Constellation Software (TSE:CSU) Seems To Use Debt Rather Sparingly

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Legendary fund manager Li Lu (who Charlie Munger backed) once said, ‘The biggest investment risk is not the volatility of prices, but whether you will suffer a permanent loss of capital.’ When we think about how risky a company is, we always like to look at its use of debt, since debt overload can lead to ruin. As with many other companies. Constellation Software Inc. (TSE:CSU) makes use of debt. But is this debt a concern to shareholders?

What Risk Does Debt Bring?

Debt and other liabilities become risky for a business when it cannot easily fulfill those obligations, either with free cash flow or by raising capital at an attractive price. Part and parcel of capitalism is the process of ‘creative destruction’ where failed businesses are mercilessly liquidated by their bankers. However, a more frequent (but still costly) occurrence is where a company must issue shares at bargain-basement prices, permanently diluting shareholders, just to shore up its balance sheet. Of course, plenty of companies use debt to fund growth, without any negative consequences. The first thing to do when considering how much debt a business uses is to look at its cash and debt together.

View our latest analysis for Constellation Software

How Much Debt Does Constellation Software Carry?

The image below, which you can click on for greater detail, shows that at March 2019 Constellation Software had debt of US$323.0m, up from US$270.4m in one year. But on the other hand it also has US$717.0m in cash, leading to a US$394.0m net cash position.

TSX:CSU Historical Debt, July 15th 2019
TSX:CSU Historical Debt, July 15th 2019

A Look At Constellation Software’s Liabilities

According to the last reported balance sheet, Constellation Software had liabilities of US$1.93b due within 12 months, and liabilities of US$888.0m due beyond 12 months. Offsetting these obligations, it had cash of US$717.0m as well as receivables valued at US$536.0m due within 12 months. So it has liabilities totalling US$1.57b more than its cash and near-term receivables, combined.

Since publicly traded Constellation Software shares are worth a very impressive total of US$20.2b, it seems unlikely that this level of liabilities would be a major threat. However, we do think it is worth keeping an eye on its balance sheet strength, as it may change over time. Constellation Software boasts net cash, so it’s fair to say it does not have a heavy debt load!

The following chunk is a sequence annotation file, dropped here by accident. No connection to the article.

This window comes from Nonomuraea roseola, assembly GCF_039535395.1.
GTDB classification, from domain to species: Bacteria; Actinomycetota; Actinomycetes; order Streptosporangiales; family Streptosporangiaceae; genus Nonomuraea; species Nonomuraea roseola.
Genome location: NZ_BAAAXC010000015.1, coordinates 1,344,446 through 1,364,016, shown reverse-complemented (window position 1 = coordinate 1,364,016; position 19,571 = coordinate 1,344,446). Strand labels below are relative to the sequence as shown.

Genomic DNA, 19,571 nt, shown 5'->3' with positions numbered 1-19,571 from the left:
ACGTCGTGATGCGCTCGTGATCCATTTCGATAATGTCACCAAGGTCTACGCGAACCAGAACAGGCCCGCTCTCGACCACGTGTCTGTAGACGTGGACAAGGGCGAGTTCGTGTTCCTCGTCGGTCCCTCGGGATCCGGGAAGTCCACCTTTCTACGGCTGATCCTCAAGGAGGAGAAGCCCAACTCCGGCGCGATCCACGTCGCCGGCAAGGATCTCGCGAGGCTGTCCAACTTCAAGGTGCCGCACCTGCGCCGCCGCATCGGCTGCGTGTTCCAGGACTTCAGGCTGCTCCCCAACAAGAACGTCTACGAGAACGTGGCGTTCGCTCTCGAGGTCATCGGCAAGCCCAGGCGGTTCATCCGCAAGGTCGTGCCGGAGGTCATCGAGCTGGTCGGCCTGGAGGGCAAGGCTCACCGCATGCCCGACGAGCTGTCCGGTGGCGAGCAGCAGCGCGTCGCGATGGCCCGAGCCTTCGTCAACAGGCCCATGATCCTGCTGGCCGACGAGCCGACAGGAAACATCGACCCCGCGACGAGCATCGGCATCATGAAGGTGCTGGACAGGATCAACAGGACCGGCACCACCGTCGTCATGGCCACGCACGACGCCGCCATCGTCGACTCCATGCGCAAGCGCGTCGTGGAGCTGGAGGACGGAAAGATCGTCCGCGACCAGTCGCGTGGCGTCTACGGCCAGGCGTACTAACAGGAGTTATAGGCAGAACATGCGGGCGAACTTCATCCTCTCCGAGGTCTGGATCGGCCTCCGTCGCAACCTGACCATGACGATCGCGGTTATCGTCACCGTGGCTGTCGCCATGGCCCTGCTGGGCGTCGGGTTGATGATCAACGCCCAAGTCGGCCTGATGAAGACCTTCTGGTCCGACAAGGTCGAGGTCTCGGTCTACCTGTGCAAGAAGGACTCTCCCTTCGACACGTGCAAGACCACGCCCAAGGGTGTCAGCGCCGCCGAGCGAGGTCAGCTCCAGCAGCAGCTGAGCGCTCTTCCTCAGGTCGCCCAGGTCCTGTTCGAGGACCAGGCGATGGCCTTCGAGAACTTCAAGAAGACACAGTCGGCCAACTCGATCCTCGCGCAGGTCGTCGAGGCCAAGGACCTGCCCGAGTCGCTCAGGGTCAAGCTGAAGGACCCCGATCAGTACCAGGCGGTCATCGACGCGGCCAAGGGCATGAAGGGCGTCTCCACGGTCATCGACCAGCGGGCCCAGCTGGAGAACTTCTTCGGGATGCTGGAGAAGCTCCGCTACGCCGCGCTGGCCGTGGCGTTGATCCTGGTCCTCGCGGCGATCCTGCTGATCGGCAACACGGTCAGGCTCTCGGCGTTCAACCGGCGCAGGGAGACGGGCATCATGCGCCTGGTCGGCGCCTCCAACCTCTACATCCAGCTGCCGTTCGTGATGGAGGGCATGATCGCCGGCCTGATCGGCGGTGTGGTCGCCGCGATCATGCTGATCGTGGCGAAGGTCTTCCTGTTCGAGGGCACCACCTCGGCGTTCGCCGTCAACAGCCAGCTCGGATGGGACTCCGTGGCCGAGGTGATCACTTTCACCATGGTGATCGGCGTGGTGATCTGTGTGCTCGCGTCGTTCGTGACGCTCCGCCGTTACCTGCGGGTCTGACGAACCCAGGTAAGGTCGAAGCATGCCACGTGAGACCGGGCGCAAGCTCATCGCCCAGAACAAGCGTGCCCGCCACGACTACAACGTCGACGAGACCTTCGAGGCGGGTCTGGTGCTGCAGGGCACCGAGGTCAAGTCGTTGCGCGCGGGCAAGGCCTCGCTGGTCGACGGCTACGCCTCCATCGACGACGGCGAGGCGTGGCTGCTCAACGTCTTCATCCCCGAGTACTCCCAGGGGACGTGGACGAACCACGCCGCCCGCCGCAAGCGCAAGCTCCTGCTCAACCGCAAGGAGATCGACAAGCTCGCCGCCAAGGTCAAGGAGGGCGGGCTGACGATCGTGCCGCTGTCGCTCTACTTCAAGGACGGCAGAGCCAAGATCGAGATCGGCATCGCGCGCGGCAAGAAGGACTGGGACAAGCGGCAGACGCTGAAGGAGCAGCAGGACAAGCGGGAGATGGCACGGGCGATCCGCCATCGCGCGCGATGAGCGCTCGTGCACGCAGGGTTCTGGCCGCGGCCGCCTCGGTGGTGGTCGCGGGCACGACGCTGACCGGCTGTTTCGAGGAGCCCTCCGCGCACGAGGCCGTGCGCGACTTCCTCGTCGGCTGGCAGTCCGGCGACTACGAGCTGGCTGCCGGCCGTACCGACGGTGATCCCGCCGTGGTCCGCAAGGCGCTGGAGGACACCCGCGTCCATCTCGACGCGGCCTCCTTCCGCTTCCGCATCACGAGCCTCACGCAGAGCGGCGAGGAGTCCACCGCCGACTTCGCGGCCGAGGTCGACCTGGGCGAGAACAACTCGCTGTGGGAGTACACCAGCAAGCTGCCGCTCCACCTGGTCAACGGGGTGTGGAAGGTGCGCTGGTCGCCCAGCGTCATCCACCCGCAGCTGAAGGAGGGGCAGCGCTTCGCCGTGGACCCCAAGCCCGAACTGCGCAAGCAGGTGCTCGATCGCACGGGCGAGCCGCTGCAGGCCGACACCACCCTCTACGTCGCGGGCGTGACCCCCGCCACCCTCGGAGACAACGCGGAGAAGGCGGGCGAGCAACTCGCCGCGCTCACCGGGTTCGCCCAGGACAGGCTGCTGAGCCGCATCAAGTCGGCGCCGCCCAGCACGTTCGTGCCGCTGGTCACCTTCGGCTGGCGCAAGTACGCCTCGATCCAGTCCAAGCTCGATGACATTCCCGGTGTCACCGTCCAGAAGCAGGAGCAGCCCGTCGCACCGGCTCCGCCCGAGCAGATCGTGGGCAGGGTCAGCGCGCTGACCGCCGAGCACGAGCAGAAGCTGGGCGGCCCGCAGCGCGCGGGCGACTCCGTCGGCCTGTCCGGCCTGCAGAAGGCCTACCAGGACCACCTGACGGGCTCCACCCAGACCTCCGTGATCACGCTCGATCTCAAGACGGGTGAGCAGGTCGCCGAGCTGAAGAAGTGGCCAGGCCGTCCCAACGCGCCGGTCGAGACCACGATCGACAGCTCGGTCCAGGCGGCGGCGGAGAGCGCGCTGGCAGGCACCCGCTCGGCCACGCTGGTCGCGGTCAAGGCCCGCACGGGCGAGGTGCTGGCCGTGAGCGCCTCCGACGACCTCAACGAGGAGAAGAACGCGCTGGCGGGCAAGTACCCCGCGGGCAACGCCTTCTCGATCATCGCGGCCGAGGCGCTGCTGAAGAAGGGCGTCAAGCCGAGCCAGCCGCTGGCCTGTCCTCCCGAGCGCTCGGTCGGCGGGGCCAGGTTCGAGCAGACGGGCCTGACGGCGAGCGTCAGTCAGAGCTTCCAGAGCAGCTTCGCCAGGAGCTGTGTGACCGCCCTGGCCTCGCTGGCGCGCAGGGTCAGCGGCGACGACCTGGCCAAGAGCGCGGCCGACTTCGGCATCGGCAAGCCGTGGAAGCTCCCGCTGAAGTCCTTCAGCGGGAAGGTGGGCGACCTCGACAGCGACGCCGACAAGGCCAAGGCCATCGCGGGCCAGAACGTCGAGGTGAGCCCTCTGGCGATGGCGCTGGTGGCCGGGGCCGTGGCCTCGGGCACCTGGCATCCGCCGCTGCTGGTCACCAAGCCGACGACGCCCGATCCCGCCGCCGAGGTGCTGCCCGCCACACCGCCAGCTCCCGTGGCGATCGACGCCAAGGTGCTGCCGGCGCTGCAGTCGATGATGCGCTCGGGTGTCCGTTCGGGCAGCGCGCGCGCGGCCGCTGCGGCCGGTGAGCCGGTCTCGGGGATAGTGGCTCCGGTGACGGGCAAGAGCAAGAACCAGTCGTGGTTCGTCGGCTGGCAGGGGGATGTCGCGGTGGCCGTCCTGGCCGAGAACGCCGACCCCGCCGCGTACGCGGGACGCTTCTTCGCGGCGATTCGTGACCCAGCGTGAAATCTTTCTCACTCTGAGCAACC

Also positive, Constellation Software grew its EBIT by 26% in the last year, and that should make it easier to pay down debt, going forward. The balance sheet is clearly the area to focus on when you are analysing debt. But ultimately the future profitability of the business will decide if Constellation Software can strengthen its balance sheet over time. So if you’re focused on the future you can check out this free report showing analyst profit forecasts.

But our final consideration is also important, because a company cannot pay debt with paper profits; it needs cold hard cash. Constellation Software may have net cash on the balance sheet, but it is still interesting to look at how well the business converts its earnings before interest and tax (EBIT) to free cash flow, because that will influence both its need for, and its capacity to manage debt. Happily for any shareholders, Constellation Software actually produced more free cash flow than EBIT over the last three years. That sort of strong cash conversion gets us excited like the crowd when the beat drops at a Daft Punk concert.

Summing up

While it is always sensible to look at a company’s total liabilities, it is very reassuring that Constellation Software has US$394m in net cash. The cherry on top was that in converted 140% of that EBIT to free cash flow, bringing in US$660m. So is Constellation Software’s debt a risk? It doesn’t seem so to us. We’d be very excited to see if Constellation Software insiders have been snapping up shares. If you are too, then click on this link right now to take a (free) peek at our list of reported insider transactions.

If, after all that, you’re more interested in a fast growing company with a rock-solid balance sheet, then check out our list of net cash growth stocks without delay.

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If you spot an error that warrants correction, please contact the editor at editorial-team@simplywallst.com. This article by Simply Wall St is general in nature. It does not constitute a recommendation to buy or sell any stock, and does not take account of your objectives, or your financial situation. Simply Wall St has no position in the stocks mentioned. Thank you for reading.